Yorkshire construction sector remains stable in Q1

The construction industry in Yorkshire is showing signs of improvement as companies at greater than average risk of insolvency has stabilised in the first couple of months of 2019, according to the latest research by insolvency and restructuring trade body R3.

Having increased from 39.3% in February 2018 to 46.6% in December 2018, the proportion of construction businesses at elevated risk of insolvency in the next 12 months had levelled out to 47% by the start of February 2019, which is slightly above the UK-wide figure of 45.6%.

In Yorkshire, there are currently over 26,000 active construction businesses, with over 12,000 of these considered to be at greater than usual risk of insolvency.

Overall, Yorkshire businesses again reported a strong month with none of the sectors monitored by R3 seeing an increase of more than 2% between January and February of businesses at greater than usual risk.

In the region, there was a rise of 0.4% of businesses at higher than normal risk across all sectors, in line with the previous six months’ performance which saw either falls in risk or rises of less than 1%.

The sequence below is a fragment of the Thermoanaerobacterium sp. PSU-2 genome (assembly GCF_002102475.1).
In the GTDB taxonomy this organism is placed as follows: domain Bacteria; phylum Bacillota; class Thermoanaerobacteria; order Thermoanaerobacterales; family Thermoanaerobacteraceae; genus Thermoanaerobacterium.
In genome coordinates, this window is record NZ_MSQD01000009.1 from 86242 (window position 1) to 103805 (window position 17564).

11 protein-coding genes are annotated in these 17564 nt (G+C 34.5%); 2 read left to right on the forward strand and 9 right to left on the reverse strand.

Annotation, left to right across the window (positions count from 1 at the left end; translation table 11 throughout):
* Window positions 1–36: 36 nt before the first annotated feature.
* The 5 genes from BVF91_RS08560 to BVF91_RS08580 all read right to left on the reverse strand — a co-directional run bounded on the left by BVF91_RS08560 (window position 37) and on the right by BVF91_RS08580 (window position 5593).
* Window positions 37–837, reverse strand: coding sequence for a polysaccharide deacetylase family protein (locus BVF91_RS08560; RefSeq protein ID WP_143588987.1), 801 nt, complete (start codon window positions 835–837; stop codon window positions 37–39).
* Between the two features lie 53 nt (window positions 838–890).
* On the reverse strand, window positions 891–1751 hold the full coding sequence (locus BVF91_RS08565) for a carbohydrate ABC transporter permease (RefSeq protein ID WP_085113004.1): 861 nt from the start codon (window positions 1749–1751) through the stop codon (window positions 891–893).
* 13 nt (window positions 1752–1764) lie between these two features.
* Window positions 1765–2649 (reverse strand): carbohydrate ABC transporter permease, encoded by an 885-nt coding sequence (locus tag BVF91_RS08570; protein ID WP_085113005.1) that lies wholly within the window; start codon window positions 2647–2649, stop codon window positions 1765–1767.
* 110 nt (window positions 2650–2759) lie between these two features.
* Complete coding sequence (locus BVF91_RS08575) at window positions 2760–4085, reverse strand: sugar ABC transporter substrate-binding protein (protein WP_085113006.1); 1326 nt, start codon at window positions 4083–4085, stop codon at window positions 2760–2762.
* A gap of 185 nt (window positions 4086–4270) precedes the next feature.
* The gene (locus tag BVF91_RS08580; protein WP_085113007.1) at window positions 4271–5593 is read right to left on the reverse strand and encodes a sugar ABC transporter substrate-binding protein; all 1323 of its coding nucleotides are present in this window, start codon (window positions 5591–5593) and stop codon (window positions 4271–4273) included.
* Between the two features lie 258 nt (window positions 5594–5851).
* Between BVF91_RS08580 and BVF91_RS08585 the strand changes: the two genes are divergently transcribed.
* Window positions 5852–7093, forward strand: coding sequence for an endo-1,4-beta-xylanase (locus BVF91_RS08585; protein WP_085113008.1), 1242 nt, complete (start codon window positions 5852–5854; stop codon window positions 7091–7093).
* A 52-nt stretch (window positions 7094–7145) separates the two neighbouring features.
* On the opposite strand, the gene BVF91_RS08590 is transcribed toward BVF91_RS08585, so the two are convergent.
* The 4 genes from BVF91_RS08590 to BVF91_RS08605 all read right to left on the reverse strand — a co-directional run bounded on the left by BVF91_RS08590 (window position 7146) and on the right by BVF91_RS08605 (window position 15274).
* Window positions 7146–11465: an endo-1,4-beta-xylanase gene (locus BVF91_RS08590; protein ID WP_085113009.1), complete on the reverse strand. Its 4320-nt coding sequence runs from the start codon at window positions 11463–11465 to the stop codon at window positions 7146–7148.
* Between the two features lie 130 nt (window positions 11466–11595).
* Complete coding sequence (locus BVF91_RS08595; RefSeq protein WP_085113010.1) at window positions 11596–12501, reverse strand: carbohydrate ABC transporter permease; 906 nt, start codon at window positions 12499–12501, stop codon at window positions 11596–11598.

Overall, 44.6% of Yorkshire-registered companies were at elevated insolvency risk in February 2019 (UK: 43%).

Eleanor Temple, chair of R3 in Yorkshire and barrister at Kings Chambers in Leeds, said: “The first quarter of the year is often a difficult period for many sectors and it’s reassuring to see Yorkshire’s construction businesses continuing to maintain stable levels of risk, particularly when compared with the tough start they experienced in early 2018.

“Despite continuing political uncertainty, there is lots of activity in the region with cranes dotting the region’s city skylines. We’ve seen plenty of new commercial developments get underway in 2018, particularly in the education sector, including the major construction at Quarry Hill of the new Leeds City College Campus.

“It’s encouraging not only to see Yorkshire continuing to invest in the future, but also to know that so many other businesses in the region will benefit from the positive knock-on effect of the construction sector’s resilience.”